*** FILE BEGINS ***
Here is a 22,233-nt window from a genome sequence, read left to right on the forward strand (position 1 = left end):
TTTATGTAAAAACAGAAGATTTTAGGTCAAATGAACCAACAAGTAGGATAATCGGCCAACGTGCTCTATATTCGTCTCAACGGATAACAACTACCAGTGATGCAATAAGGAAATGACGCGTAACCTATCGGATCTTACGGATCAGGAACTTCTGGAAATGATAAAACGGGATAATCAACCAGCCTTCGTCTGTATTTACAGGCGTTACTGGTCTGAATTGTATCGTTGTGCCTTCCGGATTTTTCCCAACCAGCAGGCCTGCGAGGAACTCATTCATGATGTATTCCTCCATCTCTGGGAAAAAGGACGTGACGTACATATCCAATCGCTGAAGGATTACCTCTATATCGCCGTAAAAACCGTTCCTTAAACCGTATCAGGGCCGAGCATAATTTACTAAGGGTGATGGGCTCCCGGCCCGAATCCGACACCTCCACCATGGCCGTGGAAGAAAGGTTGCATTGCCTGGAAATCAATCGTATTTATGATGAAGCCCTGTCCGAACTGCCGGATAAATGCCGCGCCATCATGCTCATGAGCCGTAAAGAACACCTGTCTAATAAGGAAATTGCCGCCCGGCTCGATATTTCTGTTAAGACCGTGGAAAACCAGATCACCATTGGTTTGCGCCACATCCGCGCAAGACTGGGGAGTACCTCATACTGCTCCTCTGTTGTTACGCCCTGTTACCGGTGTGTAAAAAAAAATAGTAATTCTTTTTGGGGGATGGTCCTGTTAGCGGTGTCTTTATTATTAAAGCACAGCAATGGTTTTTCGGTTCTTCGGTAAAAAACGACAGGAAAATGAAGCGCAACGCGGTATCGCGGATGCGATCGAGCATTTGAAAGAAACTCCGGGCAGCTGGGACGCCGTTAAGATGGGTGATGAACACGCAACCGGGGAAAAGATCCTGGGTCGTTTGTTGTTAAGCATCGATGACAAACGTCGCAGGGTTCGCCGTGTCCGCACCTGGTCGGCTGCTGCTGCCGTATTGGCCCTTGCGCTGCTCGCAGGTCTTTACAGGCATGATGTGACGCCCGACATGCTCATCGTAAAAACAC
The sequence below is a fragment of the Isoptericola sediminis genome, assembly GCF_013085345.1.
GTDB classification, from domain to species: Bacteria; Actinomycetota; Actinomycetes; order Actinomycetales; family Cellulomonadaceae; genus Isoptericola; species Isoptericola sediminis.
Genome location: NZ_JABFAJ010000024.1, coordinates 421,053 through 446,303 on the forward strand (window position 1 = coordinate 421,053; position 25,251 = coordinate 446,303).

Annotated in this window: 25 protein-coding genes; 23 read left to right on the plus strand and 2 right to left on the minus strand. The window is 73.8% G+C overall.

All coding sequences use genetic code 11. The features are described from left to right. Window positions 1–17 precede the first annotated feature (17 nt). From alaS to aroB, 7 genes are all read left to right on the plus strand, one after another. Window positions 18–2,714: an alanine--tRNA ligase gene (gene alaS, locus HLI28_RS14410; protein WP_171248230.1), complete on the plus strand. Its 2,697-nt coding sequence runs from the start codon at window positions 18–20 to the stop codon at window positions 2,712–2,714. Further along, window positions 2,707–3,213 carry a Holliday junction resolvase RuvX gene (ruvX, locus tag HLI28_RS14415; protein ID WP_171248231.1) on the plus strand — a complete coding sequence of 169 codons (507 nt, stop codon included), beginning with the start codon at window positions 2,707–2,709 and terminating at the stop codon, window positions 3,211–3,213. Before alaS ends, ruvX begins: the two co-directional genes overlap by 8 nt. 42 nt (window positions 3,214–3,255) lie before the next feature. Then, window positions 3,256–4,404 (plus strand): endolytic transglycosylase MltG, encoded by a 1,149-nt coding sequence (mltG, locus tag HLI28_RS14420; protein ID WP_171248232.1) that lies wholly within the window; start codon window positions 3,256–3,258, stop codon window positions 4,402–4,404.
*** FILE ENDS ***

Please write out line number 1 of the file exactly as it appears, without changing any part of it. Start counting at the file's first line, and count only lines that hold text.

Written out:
Here is a 22,233-nt window from a genome sequence, read left to right on the forward strand (position 1 = left end):